911 or 714-5111
Emergencies include crimes in progress or about to happen and situations that have resulted in serious injury or significant property damage and loss. Emergencies also include situations where the suspect may still be at the scene and some suspicious activities.
By calling 9-1-1, you will be linked to the appropriate police agency, as well as emergency fire and medical services. You do not need money to call 9-1-1 from a payphone. Teach your children how to use 9-1-1.
If you call 9-1-1 by mistake, stay on the line and advise the dispatcher. Whether you call 9-1-1 on purpose or by accident, the dispatcher will receive your caller information even if you terminate the call before the line is answered. The dispatcher will immediately call you back and inquire if an emergency exists. If the line is busy, the dispatcher will have an operator interrupt your call so that he/she may determine if there is an emergency at your residence or business. If the line is not answered when the dispatcher attempts to call, an officer will be dispatched to the address from which the call originated to “check the welfare" of the residence or business.
When you dial 9-1-1 from your cell phone in Elk Grove, you may be connected with the California Highway Patrol. In order to reach the Elk Grove Police Department directly, dial (916) 714-5111.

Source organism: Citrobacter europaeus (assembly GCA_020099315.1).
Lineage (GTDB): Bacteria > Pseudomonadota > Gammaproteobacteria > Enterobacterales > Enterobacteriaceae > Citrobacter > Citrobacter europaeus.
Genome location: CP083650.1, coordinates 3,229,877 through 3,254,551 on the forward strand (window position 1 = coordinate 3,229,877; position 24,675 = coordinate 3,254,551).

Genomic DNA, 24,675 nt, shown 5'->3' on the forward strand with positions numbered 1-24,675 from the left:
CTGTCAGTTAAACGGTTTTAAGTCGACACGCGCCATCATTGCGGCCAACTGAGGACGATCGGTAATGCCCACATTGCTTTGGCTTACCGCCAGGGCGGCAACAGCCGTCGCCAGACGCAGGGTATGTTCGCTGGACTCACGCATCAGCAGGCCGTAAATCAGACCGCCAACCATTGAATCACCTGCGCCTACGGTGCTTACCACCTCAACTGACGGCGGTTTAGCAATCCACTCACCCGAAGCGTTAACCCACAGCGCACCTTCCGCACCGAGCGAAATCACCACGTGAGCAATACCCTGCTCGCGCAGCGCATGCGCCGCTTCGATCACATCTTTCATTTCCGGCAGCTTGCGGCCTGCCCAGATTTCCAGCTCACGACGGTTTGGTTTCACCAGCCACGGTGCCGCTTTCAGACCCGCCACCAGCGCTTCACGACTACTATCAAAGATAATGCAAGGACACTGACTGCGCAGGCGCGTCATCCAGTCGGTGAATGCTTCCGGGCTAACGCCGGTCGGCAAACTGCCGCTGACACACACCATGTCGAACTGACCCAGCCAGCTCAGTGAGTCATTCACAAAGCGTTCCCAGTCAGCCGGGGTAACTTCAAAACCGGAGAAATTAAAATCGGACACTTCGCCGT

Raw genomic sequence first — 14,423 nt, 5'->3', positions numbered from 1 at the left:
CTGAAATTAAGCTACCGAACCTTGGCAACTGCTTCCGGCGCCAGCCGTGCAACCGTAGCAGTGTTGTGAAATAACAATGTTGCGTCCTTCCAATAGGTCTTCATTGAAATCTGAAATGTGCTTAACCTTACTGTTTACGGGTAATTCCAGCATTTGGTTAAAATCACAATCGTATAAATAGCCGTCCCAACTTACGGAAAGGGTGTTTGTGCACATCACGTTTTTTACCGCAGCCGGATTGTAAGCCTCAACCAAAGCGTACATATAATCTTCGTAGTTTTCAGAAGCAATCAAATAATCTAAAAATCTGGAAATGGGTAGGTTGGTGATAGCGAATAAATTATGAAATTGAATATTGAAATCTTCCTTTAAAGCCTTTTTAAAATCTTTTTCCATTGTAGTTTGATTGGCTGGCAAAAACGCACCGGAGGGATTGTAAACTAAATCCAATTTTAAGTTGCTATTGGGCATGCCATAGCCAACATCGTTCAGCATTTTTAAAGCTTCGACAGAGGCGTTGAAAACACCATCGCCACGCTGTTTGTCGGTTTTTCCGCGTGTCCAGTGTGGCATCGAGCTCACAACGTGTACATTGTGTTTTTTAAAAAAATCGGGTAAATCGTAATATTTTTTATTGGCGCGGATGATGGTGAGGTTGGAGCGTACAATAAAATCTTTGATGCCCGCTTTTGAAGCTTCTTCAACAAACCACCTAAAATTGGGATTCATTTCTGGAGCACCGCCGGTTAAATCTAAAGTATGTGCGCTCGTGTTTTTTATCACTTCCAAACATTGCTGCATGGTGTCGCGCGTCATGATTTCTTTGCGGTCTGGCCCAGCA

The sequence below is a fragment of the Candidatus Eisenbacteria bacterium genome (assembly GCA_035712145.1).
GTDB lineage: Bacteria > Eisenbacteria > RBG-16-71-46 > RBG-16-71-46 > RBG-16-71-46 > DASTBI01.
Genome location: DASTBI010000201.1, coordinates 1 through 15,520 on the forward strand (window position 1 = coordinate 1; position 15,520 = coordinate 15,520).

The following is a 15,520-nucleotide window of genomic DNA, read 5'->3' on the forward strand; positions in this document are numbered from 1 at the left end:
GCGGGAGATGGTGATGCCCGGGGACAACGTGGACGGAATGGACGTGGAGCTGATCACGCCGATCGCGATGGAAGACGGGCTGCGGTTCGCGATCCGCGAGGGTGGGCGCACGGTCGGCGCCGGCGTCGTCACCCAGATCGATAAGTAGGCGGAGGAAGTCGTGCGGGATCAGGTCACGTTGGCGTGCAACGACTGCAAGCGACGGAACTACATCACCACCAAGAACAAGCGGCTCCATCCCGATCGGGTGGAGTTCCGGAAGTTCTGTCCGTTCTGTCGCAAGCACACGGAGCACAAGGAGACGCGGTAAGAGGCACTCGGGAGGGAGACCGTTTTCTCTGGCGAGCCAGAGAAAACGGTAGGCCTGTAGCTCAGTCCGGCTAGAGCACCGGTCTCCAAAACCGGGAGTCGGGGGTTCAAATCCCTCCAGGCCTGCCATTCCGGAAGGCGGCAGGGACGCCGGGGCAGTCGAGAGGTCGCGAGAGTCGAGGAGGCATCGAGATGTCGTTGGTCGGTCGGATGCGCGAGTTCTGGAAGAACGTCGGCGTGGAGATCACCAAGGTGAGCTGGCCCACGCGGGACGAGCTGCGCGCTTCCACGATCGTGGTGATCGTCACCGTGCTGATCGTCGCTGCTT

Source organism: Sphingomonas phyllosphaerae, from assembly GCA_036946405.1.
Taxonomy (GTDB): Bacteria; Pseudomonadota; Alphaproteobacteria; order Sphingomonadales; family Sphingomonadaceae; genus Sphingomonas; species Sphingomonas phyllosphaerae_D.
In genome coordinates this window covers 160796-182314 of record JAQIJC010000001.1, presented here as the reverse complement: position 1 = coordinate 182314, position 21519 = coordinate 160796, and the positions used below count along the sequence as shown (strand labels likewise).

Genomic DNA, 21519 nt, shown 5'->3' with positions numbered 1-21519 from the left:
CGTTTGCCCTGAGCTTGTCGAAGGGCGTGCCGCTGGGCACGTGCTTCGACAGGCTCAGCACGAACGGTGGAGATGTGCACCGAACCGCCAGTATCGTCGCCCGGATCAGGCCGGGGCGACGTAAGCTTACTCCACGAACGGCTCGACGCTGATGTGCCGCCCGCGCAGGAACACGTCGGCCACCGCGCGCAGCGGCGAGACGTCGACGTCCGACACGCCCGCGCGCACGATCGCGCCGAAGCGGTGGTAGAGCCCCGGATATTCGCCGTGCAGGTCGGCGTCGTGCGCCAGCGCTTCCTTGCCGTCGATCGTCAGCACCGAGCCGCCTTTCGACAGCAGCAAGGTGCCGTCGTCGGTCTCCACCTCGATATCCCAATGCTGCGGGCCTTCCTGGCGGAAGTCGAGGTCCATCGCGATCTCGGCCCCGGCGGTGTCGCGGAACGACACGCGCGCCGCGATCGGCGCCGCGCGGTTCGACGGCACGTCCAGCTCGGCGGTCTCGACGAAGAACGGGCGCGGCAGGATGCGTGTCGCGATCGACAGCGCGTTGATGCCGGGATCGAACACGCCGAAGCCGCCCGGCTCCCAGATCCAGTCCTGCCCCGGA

Some examples of emergencies are:
- Shootings, stabbings, fights, sexual assaults, etc. that are in progress or just occurred
- Any in progress crime
- Sounds of gunshots, followed by screaming, barking dogs, breaking glass, explosions, alarms, etc.
- Hit and run accidents with possible injuries
- Vehicle collisions with injuries
- Armed vehicles
- Road hazards that require immediate attention to prevent injuries or property damage
- Missing juveniles or missing adults who are "at risk". Be sure to tell the dispatcher if the person needs medication, has Alzheimer's or a mental condition or is suicidal
Additionally, call 9-1-1 to report the following persons:
- Driving under the influence of alcohol or drugs
- Entering a neighbor's home when the neighbor is away
- Forcing entry of a home, business or vehicle
- Exhibiting unusual mental or physical symptoms that pose a danger to themselves or others
- Removing property from a business, home or vehicle, especially if the business is closed or the residents are away
- Carrying or wearing bloody clothing
- Exhibiting a weapon
- Struggling with a resisting child
- Trying or attempting to pick up a person by force, especially a child or female.
The ability of police to locate and arrest criminals often depends on the thoroughness and accuracy of the information submitted. When reporting both emergencies and non-emergencies, expect to be asked for the following information:
- Type of crime: who's doing what to whom?
- Location: where is this happening or did happen?
- Time of occurrence: is this happening now or is it over?
- Weapons used
- Number of people hurt and types of injuries
- Vehicles used: type, license plate, color, year, model, make, number of people in car, anything unusual (dents, stickers), which way did they go?
- Suspect information: race, gender, age, height, weight, hair color, hair length and style, facial hair, clothing type and color, other identifying characteristics (tattoos, scars, missing teeth, glasses) and which way did they go?